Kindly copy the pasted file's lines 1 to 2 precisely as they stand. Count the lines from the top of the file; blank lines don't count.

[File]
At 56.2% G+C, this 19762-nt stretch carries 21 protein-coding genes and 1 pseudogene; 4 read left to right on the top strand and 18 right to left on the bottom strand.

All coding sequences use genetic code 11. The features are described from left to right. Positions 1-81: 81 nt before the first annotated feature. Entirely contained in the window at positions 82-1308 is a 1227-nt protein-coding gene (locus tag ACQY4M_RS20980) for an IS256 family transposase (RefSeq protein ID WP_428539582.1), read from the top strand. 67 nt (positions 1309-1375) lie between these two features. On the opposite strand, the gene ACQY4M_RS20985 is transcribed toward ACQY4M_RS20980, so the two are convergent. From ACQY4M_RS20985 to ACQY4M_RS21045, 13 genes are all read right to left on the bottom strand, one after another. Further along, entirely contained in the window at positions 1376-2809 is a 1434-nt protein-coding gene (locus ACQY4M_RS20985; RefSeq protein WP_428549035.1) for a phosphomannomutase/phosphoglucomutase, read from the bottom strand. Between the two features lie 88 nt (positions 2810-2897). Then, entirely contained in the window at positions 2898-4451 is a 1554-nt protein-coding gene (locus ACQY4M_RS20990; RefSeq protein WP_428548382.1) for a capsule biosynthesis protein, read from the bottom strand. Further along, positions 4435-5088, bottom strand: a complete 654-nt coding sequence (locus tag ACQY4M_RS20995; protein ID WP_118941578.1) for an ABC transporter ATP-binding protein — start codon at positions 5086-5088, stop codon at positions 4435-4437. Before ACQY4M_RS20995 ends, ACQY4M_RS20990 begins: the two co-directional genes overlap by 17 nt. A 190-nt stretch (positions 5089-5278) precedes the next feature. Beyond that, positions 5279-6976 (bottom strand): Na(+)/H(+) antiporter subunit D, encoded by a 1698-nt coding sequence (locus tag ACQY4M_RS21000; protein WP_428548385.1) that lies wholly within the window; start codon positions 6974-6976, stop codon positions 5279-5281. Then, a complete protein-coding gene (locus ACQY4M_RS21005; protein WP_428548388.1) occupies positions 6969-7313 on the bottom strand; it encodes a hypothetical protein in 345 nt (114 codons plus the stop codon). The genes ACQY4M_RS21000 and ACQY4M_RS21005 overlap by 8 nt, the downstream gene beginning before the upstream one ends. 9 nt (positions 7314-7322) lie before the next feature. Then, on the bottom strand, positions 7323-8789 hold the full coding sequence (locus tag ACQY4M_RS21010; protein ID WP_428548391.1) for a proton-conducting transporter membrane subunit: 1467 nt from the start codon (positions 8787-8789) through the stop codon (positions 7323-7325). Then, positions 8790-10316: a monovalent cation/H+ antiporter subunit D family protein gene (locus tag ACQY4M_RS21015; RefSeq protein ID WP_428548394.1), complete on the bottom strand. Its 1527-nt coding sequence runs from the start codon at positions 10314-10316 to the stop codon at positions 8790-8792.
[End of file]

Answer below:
At 56.2% G+C, this 19762-nt stretch carries 21 protein-coding genes and 1 pseudogene; 4 read left to right on the top strand and 18 right to left on the bottom strand.

All coding sequences use genetic code 11. The features are described from left to right. Positions 1-81: 81 nt before the first annotated feature. Entirely contained in the window at positions 82-1308 is a 1227-nt protein-coding gene (locus tag ACQY4M_RS20980) for an IS256 family transposase (RefSeq protein ID WP_428539582.1), read from the top strand. 67 nt (positions 1309-1375) lie between these two features. On the opposite strand, the gene ACQY4M_RS20985 is transcribed toward ACQY4M_RS20980, so the two are convergent. From ACQY4M_RS20985 to ACQY4M_RS21045, 13 genes are all read right to left on the bottom strand, one after another. Further along, entirely contained in the window at positions 1376-2809 is a 1434-nt protein-coding gene (locus ACQY4M_RS20985; RefSeq protein WP_428549035.1) for a phosphomannomutase/phosphoglucomutase, read from the bottom strand. Between the two features lie 88 nt (positions 2810-2897). Then, entirely contained in the window at positions 2898-4451 is a 1554-nt protein-coding gene (locus ACQY4M_RS20990; RefSeq protein WP_428548382.1) for a capsule biosynthesis protein, read from the bottom strand. Further along, positions 4435-5088, bottom strand: a complete 654-nt coding sequence (locus tag ACQY4M_RS20995; protein ID WP_118941578.1) for an ABC transporter ATP-binding protein — start codon at positions 5086-5088, stop codon at positions 4435-4437. Before ACQY4M_RS20995 ends, ACQY4M_RS20990 begins: the two co-directional genes overlap by 17 nt. A 190-nt stretch (positions 5089-5278) precedes the next feature. Beyond that, positions 5279-6976 (bottom strand): Na(+)/H(+) antiporter subunit D, encoded by a 1698-nt coding sequence (locus tag ACQY4M_RS21000; protein WP_428548385.1) that lies wholly within the window; start codon positions 6974-6976, stop codon positions 5279-5281. Then, a complete protein-coding gene (locus ACQY4M_RS21005; protein WP_428548388.1) occupies positions 6969-7313 on the bottom strand; it encodes a hypothetical protein in 345 nt (114 codons plus the stop codon). The genes ACQY4M_RS21000 and ACQY4M_RS21005 overlap by 8 nt, the downstream gene beginning before the upstream one ends. 9 nt (positions 7314-7322) lie before the next feature. Then, on the bottom strand, positions 7323-8789 hold the full coding sequence (locus tag ACQY4M_RS21010; protein ID WP_428548391.1) for a proton-conducting transporter membrane subunit: 1467 nt from the start codon (positions 8787-8789) through the stop codon (positions 7323-7325). Then, positions 8790-10316: a monovalent cation/H+ antiporter subunit D family protein gene (locus tag ACQY4M_RS21015; RefSeq protein ID WP_428548394.1), complete on the bottom strand. Its 1527-nt coding sequence runs from the start codon at positions 10314-10316 to the stop codon at positions 8790-8792.